Edit, does the sticker on the frame say double or triple butted? Tange was good tubing BITD.
Posted By: Linctex

Re: Any thoughts on univega? - 06/10/18 12:37 PM

Originally Posted By: AZjeff


Edit, does the sticker on the frame say double or triple butted? Tange was good tubing BITD.


I am seeing "triple butted"

What does that mean?
Posted By: Recalculating

Re: Any thoughts on univega? - 06/10/18 01:32 PM

Thought I'd throw in a few photos of my 15 year ago purchase of a Univega. Purchased for $50. It has been in storage for 2 years and am looking to retrofit it to an upright handlebar system. You will find a serial number under the crank which be be referen


ce to year made.
Posted By: AZjeff

Re: Any thoughts on univega? - 06/11/18 12:20 AM

Originally Posted By: Linctex
Originally Posted By: AZjeff


Edit, does the sticker on the frame say double or triple butted? Tange was good tubing BITD.


I am seeing "triple butted"

What does that mean?


Triple butted means the main tubes have been worked to have 3 different thicknesses, thicker at the welds then thinner toward the middle of the tube. Lighter and livelier ride. Not an entry level bike.

Nice lugged frame road bike Recalc. Are you moving the shifters to the bars too? Also, take a look at "alternative" bars with some sweep. Love em.
Posted By: 853okg

Re: Any thoughts on univega? - 06/11/18 06:58 PM

I sold a lot of those Alpina Unos. I'd say that bike was sold sometime around 1990, give or take a couple of years.
Univega was the brainchild of a guy named Ben Lawee, who distributed them.
Ben was of middle eastern descent. An honest businessman. He originally had a line called Italvega, many of which were, not surprisingly, made in Italy.
The bike business is funny. Bikes are no longer made under one roof, the way Ignatz Schwinn did in Chicago. They are really a commodity business. You buy a frame from one of a handful of builders (I can't remember who built these, used to know) and spec parts. That's not to say they're identical, although in many cases they are. Geometry, pedals, paint, saddles, etc. are places where they differ. Some brands will cheap out on items you aren't aware of on day one but which are important, such as bearings or spokes.
Remember Centurion bicycles? They are so named because the guy who had them built and who sold them had just read the Joseph Wambaugh book "The New Centurions."
Anyway, I'd fix that bike up but not dump much money in it. It isn't worth anything beyond its value as a wheeled conveyance. It isn't collectible.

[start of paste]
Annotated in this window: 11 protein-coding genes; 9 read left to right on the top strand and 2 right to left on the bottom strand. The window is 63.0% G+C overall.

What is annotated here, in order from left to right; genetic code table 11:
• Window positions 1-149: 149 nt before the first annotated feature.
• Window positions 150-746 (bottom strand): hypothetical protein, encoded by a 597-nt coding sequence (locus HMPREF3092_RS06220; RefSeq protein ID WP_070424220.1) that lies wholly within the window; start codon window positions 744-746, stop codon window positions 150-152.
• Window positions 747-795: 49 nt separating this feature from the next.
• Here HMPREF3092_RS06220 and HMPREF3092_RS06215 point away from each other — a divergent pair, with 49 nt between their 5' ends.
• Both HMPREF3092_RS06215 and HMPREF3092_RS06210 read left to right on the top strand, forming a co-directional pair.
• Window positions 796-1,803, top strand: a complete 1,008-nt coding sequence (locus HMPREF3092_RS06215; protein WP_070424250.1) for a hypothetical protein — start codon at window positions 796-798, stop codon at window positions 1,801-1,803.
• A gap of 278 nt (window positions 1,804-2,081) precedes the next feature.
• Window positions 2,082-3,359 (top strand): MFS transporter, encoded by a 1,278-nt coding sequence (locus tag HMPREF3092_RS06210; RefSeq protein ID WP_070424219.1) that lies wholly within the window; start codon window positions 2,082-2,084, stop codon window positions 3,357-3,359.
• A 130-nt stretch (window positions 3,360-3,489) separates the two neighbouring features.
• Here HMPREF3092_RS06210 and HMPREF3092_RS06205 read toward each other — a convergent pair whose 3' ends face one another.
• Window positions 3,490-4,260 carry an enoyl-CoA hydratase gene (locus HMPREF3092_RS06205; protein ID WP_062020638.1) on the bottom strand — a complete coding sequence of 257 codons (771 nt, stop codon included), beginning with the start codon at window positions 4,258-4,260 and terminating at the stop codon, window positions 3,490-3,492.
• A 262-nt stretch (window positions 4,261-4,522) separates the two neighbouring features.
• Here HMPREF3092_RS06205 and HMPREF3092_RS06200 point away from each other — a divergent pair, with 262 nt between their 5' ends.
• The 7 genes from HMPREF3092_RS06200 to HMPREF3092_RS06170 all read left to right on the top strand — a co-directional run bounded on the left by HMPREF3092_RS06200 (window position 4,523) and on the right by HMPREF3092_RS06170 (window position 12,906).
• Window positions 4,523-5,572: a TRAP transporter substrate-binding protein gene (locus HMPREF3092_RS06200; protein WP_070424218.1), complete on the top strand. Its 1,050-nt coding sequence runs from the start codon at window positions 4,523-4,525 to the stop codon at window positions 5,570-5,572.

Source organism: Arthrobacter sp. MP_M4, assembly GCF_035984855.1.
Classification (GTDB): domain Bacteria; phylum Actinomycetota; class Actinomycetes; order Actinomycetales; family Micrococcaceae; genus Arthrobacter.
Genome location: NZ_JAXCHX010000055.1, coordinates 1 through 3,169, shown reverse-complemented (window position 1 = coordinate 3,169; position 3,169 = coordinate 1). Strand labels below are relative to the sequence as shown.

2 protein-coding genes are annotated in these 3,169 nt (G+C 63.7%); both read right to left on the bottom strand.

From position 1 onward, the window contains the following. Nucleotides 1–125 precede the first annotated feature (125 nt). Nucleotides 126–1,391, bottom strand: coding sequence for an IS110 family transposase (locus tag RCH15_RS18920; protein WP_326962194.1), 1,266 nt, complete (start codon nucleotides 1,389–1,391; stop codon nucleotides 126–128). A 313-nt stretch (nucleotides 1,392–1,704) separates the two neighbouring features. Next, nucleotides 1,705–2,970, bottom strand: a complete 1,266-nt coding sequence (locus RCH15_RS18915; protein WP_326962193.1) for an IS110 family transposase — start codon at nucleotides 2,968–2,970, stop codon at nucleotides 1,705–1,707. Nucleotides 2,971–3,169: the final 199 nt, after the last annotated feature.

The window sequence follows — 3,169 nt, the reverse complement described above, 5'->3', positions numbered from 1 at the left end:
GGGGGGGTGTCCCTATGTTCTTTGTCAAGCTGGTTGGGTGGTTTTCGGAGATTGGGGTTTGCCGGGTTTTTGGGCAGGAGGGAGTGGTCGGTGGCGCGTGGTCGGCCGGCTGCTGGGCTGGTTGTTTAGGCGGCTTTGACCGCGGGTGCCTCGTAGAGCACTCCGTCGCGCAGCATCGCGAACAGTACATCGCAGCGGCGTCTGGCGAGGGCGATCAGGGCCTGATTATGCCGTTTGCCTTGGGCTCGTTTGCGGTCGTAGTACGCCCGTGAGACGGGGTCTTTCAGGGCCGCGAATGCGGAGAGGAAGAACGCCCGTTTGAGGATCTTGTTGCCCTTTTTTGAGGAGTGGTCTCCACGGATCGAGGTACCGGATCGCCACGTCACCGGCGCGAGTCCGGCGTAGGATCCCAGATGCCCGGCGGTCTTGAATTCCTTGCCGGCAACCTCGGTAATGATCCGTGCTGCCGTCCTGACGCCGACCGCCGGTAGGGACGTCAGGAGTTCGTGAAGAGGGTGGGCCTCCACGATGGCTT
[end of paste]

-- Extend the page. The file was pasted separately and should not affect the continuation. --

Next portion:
I'd overhaul the bearings that are serviceable (e.g. headset) replace the cables and housing, true the wheels, etc. Maybe it needs tires and tubes, maybe a chain and cassette, I don't know. I'd do anything that's free (i.e. that you can do yourself) and buy as few parts as possible, spending as little as possible.
Posted By: AZjeff

Re: Any thoughts on univega? - 06/12/18 05:15 PM

^ good advice.
Posted By: DangerousDan

Re: Any thoughts on univega? - 07/28/18 02:20 AM

I had the predecessor Univega Alpina from the mid 1980's. It was a rugged fairly good mountain bike at the time.

Mine took an incredible amount of abuse; 25 years of hard riding off road when I was living in Oregon. Later in life it became a commuter here in North Dakota. At the end of it's life it was pretty well shot. I replaced it because the cantilever brakes would ice up here in Nodak when the weather was in the 20's.

I pretty much agree with everything that has been said, with one caveat:
If the rear gears are a cassette, you should be able to get a replacement and put them on with a few tools and little trouble.

If it is a freewheel gear set, and it has not been taken off since 1990, good luck. Maybe if you dose it with a penetrating oil you will be able to get it off. Maybe it will come off easily, but do use the correct tool for the job.

Speaking of tools, along with every tool you can think of for working on bicycles (and a lot you would never think of), Park Tool has a pretty good video collection. Their Freewheel removal video is at Park Tool Freewheel removal vdeo

If it is a cassette, their video is at Cassette removal video

Also, if the tires or brake pads show age cracking, replace them. Get tires appropriate for how you will use the bike. No sense putting hardcore off road tires on there if you will be riding on pavement.

Mine had the infamous Shimano BioPace chain rings. If yours has them, consider replacing them if you plan on riding a lot.

Then ride it and enjoy it. I still have a road bike I bought in 1982, and while it is mostly a garage queen it reminds me of 50,000 miles of great rides and good times.
Posted By: BrocLuno

Re: Any thoughts on univega? - 11/11/18 06:26 AM

I'd fix that bike in a heart beat. It's a solid frame and a good rider - a good value bike - then and now. So the way I evaluate a fixer is with oil (duh, it's BITOG laugh ). Got an oil squirt can with a spout and trigger?